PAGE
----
My colleagues across the research center wanted to congratulate NASA on a killer landing. See below for some photos and thoughts from scientists and engineers across GE Global Research!

Adam

CleanRoom-500x375
Brilliant landing, from the Global Research Cleanroom!
NASA-500x350
Great Job NASA, from the Materials Characterization Lab!
NASA_GRC_Airspace_Efficiency_Team-500x375
Congrats to NASA, from the Airspace Efficiency Team!


Fri, 7 Jul 2017

At MIT they’re serious about “hacking” together ideas for innovation, invention, and new businesses. This weekend a team from GE Global Research and GE Aviation will attend hackMIT and provide students access to GE’s Crowdsourcing Environment for Evolutionary Design (CEED) platform built for next-gen manufacturing.

hackMIT brings together more than 1,000 students from colleges and universities all over the world for a 30 hour innovation marathon! Students will be working around the clock, creating, inventing, and kicking around concepts for web, desktop, mobile, and hardware projects. The students can build products and services on top of the CEED platform in the cloud, while also utilizing it as a collaboration tool to help formulate and organize their ideas. Crowdsourcing is all about the democratization of ideas – the best concepts rise to the top.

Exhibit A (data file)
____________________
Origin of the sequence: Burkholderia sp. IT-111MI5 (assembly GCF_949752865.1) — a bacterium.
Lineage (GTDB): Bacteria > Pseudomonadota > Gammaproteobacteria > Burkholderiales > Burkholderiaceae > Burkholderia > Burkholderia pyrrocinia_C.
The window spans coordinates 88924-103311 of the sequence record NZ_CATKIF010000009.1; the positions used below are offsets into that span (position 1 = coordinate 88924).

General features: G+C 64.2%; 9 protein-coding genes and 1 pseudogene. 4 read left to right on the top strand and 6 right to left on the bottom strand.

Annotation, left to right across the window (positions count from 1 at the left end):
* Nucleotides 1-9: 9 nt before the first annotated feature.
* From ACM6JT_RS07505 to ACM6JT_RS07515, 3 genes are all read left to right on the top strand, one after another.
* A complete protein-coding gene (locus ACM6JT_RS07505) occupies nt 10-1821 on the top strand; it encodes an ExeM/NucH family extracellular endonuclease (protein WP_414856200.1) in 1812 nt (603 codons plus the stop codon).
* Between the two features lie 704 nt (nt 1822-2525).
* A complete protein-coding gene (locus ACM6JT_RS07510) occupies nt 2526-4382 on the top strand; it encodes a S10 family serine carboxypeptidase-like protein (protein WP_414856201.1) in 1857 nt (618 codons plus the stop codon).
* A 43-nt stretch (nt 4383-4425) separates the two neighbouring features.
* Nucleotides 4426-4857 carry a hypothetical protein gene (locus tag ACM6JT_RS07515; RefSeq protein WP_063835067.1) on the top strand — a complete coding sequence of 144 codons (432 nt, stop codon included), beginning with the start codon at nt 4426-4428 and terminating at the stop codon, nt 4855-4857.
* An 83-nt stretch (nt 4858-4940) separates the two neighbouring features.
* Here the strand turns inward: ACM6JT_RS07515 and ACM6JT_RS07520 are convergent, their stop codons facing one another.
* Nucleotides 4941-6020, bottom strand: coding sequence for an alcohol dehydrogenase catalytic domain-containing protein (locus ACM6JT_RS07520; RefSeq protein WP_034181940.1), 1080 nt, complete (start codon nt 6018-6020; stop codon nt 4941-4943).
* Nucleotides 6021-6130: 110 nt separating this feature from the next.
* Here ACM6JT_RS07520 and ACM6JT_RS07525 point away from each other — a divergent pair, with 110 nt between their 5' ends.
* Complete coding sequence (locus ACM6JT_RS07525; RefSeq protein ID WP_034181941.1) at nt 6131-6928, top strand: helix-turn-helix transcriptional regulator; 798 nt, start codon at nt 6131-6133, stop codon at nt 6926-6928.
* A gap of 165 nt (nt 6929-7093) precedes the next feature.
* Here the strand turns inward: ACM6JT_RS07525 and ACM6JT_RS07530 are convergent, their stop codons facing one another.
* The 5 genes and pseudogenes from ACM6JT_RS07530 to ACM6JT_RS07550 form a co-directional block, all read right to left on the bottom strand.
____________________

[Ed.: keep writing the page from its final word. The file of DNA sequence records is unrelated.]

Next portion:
Hackathon

 For us at GE this represents a huge opportunity to foster and encourage the creativity of these budding inventors and entrepreneurs.  We’ll not only be there to teach them how to bring their ideas to life using our platform, we’ll act as mentors, explaining how innovation spawns new products and businesses models.

The undergrads gathering this weekend at MIT truly represent the best and the brightest and I am proud to be a part of it. I look forward to introducing these next generation software engineers to all that GE has to offer. Follow me on twitter (@jjsalvo), I’ll be tweeting throughout the event!

UPDATE: I wrote the below poem last night and thought I’d share!

‘Twas the night before Hackathon and all through the city
Not a Geekster was stirring, Oh what a pity!